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dc.contributor.authorDickie, Ianen
dc.contributor.authorSt John, M. G.en
dc.contributor.authorYeates, G. W.en
dc.contributor.authorMorse, C. W.en
dc.contributor.authorBonner, K. I.en
dc.contributor.authorOrwin, K. H.en
dc.contributor.authorPeltzer, D. A.en
dc.identifier.citationDickie et al. (2014). Belowground legacies of Pinus contorta invasion and removal result in multiple mechanisms of invasional meltdown. AoB PLANTS, 6, plu056. doi:10.1093/aobpla/plu056en
dc.description.abstractPlant invasions can change soil biota and nutrients in ways that drive subsequent plant communities, particularly when co-invading with belowground mutualists such as ectomycorrhizal fungi. These effects can persist following removal of the invasive plant and, combined with effects of removal per se, influence subsequent plant communities and ecosystem functioning. We used field observations and a soil bioassay with multiple plant species to determine the belowground effects and post-removal legacy caused by invasion of the non-native tree Pinus contorta into a native plant community. Pinus facilitated ectomycorrhizal infection of the co-occurring invasive tree, Pseudotsuga menziesii, but not conspecific Pinus (which always had ectomycorrhizas) nor the native pioneer Kunzea ericoides (which never had ectomycorrhizas). Pinus also caused a major shift in soil nutrient cycling as indicated by increased bacterial dominance, NO₃⁻N (17-fold increase) and available phosphorus (3.2-fold increase) in soils, which in turn promoted increased growth of graminoids. These results parallel field observations, where Pinus removal is associated with invasion by non-native grasses and herbs, and suggest that legacies of Pinus on soil nutrient cycling thus indirectly promote invasion of other non-native plant species. Our findings demonstrate that multi-trophic below-ground legacies are an important but hitherto largely unconsidered factor in plant community reassembly following invasive plant removal.en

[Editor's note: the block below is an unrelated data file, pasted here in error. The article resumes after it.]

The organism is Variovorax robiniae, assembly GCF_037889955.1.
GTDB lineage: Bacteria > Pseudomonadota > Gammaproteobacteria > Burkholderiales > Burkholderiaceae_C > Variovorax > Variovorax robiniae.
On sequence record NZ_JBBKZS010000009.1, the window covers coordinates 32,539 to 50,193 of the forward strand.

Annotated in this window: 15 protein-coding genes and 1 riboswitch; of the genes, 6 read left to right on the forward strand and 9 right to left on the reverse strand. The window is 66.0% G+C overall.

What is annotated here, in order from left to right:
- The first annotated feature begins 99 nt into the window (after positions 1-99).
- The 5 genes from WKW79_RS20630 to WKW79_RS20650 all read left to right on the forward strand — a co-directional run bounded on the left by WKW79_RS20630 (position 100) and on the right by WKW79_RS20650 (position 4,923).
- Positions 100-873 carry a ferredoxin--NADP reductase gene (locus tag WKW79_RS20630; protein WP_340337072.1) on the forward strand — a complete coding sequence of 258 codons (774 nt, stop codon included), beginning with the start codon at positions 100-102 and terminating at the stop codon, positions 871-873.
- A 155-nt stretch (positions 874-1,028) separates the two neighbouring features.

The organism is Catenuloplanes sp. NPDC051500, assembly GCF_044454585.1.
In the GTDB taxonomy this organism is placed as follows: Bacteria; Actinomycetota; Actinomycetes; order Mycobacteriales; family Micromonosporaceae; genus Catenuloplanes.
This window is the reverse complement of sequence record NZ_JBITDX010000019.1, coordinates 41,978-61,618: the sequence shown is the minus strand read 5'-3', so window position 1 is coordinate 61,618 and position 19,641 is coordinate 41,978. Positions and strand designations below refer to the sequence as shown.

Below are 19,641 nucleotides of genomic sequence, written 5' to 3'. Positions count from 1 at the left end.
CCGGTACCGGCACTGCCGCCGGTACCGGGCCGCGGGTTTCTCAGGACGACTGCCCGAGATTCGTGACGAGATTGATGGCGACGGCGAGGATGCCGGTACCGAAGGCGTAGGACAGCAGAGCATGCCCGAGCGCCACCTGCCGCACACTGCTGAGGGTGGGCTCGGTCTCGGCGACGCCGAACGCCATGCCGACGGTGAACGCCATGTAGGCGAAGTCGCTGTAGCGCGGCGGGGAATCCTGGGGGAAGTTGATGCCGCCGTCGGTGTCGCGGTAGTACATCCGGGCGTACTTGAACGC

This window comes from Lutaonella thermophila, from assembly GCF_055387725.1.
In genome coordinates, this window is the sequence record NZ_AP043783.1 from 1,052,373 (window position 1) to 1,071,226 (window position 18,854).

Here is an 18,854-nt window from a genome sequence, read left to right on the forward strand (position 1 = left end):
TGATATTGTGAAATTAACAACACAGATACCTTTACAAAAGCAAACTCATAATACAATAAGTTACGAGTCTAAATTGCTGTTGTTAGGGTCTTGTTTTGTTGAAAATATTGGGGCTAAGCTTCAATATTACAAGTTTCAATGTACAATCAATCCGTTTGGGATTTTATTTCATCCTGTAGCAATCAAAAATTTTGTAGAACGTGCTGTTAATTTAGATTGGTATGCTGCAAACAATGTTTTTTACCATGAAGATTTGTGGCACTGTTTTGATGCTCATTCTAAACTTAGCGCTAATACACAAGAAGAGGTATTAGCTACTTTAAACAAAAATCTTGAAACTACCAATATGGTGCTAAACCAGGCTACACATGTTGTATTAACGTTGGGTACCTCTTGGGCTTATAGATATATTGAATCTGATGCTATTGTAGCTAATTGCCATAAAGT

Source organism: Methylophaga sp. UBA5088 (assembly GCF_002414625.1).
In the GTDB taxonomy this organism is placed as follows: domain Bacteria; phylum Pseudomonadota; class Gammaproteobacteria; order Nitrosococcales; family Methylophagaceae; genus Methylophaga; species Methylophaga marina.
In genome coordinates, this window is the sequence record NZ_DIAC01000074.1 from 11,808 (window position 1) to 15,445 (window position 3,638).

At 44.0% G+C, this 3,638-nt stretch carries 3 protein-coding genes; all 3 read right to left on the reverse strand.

dc.publisherOxford University Press on behalf of the Annals of Botany Companyen
dc.relationThe original publication is available from - Oxford University Press on behalf of the Annals of Botany Company -
dc.rights© The Authors 2014 This is an Open Access article distributed under the terms of the Creative Commons Attribution License (, which permits unrestricted reuse, distribution, and reproduction in any medium, provided the original work is properly cited.en
dc.rightsAttribution-NonCommercial-NoDerivatives 4.0 International*
dc.subjectbiogeochemical processesen
dc.subjectbiological invasionsen
dc.subjectecosystem functionen
dc.subjectbacterial ratioen
dc.subjectlegacy effectsen
dc.subjectplant-soil interactionsen
dc.subjectremoval effectsen
dc.subjectfungal : bacterial ratioen
dc.subjectplant–soil interactionsen
dc.titleBelowground legacies of Pinus contorta invasion and removal result in multiple mechanisms of invasional meltdownen
dc.typeJournal Article
lu.contributor.unitLincoln Universityen
lu.contributor.unitBio-Protection Research Centreen
dc.subject.anzsrc050102 Ecosystem Functionen
dc.subject.anzsrc050103 Invasive Species Ecologyen
dc.subject.anzsrc0705 Forestry Sciencesen
dc.subject.anzsrc0503 Soil Sciencesen
dc.subject.anzsrc050303 Soil Biologyen
dc.subject.anzsrc070502 Forestry Biomass and Bioproductsen
dc.subject.anzsrc0607 Plant Biologyen
dc.relation.isPartOfAoB PLANTSen
pubs.notesSPECIAL ISSUE: The Role of Below-Ground Processes in Mediating Plant Invasions Article code: plu056 Date of acceptance: 03 Sep 2014en

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